Taking control of your mobile phone
In the Oxford Revision Course book ‘Active Study Skills’ we wrote about the distraction of mobile phones. We have updated this here with more information to help students become better at their use of technology. We want our students to turn the addictions they have with phones into active study; it’s better to use our skills on phones/tablets to become better at studying rather than be distracted by them.
Communications regulator Ofcom said UK adults spend an average of eight hours and 41 minutes a day on media devices, compared with the average night’s sleep of eight hours and 21 minutes. Okay, so it is only 20 minutes more, but if you are someone who doesn’t get much sleep then it could be so much more time and this is an average, so some people are spending way more time than that. A quick check of Instagram or Facebook is never a quick check. You may look at a status, look at some pictures, ‘like’ a picture or two, try and think of something witty to say, read something from a page you liked, share a stupid video that one of your friends shared, etc. All of this is sort of okay but, if you are neglecting what it is you are supposed to be doing, namely study, then this is a poor decision. Every generation has had their own levels of distractions. The books written about time wasting from the past can be as relevant today as they were then. So, if you are reading this book and Instagram and Snapchat have fallen out of fashion like Myspace and bebo did, the point still stands – social media can be overused and distracting from your study.
Don’t be distracted by your mobile phone
It is probably a good idea to deal with using mobile phones when studying now. Lots of students will have their phones beside them when they are studying, some can’t even last a whole lesson without looking down at them. The use of twitter, snapchat, WhatsApp and WeChat mean they are constantly within reach.
Just stop. Go cold turkey, or enlist the help of someone to stop you constantly checking your phone.
Ask yourself, how much of this communication is actually important? Don’t be afraid of what might happen if you don’t answer. Would people really stop liking you? If your friendship is so fragile that you need to constantly be in touch with each other then something somewhere has gone wrong.
Put it on airplane mode, just for the forty minutes that you are studying. Close all the apps. It is only for a short time. The more you get used to this, the better you can use your time in the exam.
People are becoming more addicted to their technology and you will need to exercise control to stop this. You can’t be productive and effective if you don’t switch it off from time to time. When tutors mark essays or exams, they switch their phones off so that they can focus on the answers and grade them properly. It would be a shame to think that they put more effort in to the marking than the student did into learning the material. When I am at work I would love to do nothing, meet with friends, watch movies and TV shows. The truth is I wouldn’t have a job for long. I would be cheating my students and their chances to succeed. So hopefully you realise that your job is to be a student and this simple idea of beginning to take control of the distractions like smartphones is helpful in making you more productive.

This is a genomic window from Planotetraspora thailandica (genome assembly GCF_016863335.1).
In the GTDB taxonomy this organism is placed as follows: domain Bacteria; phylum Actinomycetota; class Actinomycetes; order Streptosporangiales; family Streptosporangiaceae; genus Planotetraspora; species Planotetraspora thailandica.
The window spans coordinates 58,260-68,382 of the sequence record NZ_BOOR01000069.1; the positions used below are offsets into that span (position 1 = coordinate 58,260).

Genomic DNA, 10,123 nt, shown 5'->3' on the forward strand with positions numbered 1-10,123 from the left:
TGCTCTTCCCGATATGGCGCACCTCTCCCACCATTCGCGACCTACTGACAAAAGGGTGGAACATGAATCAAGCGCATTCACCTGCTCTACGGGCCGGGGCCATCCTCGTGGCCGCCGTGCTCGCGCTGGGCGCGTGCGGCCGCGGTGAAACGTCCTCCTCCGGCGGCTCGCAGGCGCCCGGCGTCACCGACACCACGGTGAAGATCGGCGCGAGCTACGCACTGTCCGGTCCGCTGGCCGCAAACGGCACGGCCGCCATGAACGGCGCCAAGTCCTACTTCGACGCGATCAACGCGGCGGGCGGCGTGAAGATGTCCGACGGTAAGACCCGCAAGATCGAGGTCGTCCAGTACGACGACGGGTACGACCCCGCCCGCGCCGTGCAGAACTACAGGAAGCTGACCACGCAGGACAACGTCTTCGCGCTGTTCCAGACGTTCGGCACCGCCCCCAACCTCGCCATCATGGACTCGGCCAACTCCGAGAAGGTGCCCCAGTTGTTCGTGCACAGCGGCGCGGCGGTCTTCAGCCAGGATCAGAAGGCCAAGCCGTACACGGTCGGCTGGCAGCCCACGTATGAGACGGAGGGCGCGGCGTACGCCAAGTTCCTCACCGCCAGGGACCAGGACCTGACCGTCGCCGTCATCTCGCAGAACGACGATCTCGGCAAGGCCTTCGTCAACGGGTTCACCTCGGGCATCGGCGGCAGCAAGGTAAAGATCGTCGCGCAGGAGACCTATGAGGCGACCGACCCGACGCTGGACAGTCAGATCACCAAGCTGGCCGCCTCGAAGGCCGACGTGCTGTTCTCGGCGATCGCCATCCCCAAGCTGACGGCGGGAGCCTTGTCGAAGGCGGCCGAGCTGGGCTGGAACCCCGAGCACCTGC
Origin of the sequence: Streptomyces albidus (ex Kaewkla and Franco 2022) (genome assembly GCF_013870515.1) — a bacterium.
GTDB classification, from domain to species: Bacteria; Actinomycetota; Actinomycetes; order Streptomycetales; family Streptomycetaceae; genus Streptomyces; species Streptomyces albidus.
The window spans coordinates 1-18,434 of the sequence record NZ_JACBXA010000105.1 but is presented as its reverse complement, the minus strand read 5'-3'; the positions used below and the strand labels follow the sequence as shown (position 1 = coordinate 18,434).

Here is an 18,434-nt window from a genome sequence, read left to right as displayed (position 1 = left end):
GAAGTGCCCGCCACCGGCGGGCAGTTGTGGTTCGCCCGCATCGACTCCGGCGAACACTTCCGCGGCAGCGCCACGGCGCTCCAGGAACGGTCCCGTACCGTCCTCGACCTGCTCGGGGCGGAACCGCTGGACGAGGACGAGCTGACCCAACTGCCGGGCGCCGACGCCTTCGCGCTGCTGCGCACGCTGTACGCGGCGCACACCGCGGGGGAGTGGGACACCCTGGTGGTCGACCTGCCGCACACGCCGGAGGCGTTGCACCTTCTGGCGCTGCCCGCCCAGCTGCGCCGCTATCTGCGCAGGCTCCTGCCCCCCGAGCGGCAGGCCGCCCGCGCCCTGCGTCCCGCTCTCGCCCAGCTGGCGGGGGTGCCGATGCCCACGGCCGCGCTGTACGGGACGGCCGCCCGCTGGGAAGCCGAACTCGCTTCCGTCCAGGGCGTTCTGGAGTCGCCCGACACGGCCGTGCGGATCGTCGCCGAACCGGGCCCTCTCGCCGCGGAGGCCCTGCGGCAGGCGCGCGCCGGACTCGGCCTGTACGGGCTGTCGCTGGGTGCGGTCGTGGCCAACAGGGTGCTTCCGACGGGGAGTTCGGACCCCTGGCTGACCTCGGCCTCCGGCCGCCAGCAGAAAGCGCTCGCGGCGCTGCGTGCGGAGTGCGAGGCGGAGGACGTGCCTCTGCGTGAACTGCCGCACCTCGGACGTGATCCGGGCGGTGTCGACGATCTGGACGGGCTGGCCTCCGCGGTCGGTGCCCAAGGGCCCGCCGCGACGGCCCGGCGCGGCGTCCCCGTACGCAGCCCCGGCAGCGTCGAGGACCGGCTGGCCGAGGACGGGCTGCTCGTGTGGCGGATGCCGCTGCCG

I am not saying don’t use your smartphones. They are some of the most powerful tools for studying you have at your disposal. You could put the timer on for 20 minutes or use the stopwatch to log your study time. You should then keep a record of when and for how long you’ve been working. There are apps that help you keep track of your time. There’s a list of a few examples of some useful apps at the end of this post (which we’ll try to keep updated).
Your phone may have a screen time use inbuilt (this is the case for iPhones and should be available on Android devices). If not, you can find an app (such as RealizD or OFFTIME to help with this, so that you can monitor how you are using it.
If you fear that you may have a phone addiction, or even an internet addiction then you need to address this as soon as possible. Smartphones used smartly can get you the grades you need; they’re powerful tools to get the top grades, but you have to take control of their use. I wrote a book on study skills in the times between lessons, before lessons and had to consciously take control of my phone use. I wouldn’t say I am perfect, I have just checked it three times whilst writing this, once to talk to an agent about tutors, once to see the time even though it was at the top of the screen and once to answer a tutor concern. Yet when I am marking papers, reading essays or preparing lessons I make sure that my phone is not near me. If you as a student are not doing this then you need to start practising the habit of doing it as soon as possible. That is if you want to get the best grade possible.
Five useful apps to help you reduce mobile use
Five useful study apps
- XMind – A mindmap app. Mind maps are best done by hand but i’s useful to have them all saved in a digital format.
- Dragon Anywhere – A dictation tool so that you can speak your ideas and they get turned into versatile note formats.
- Evernote – good for notes, checklists and schedules.
- Office Lens – You can use this to take pictures of everything from page text to whiteboard notes, and it will be converted into shareable text.
- Chegg – A flashcard maker.
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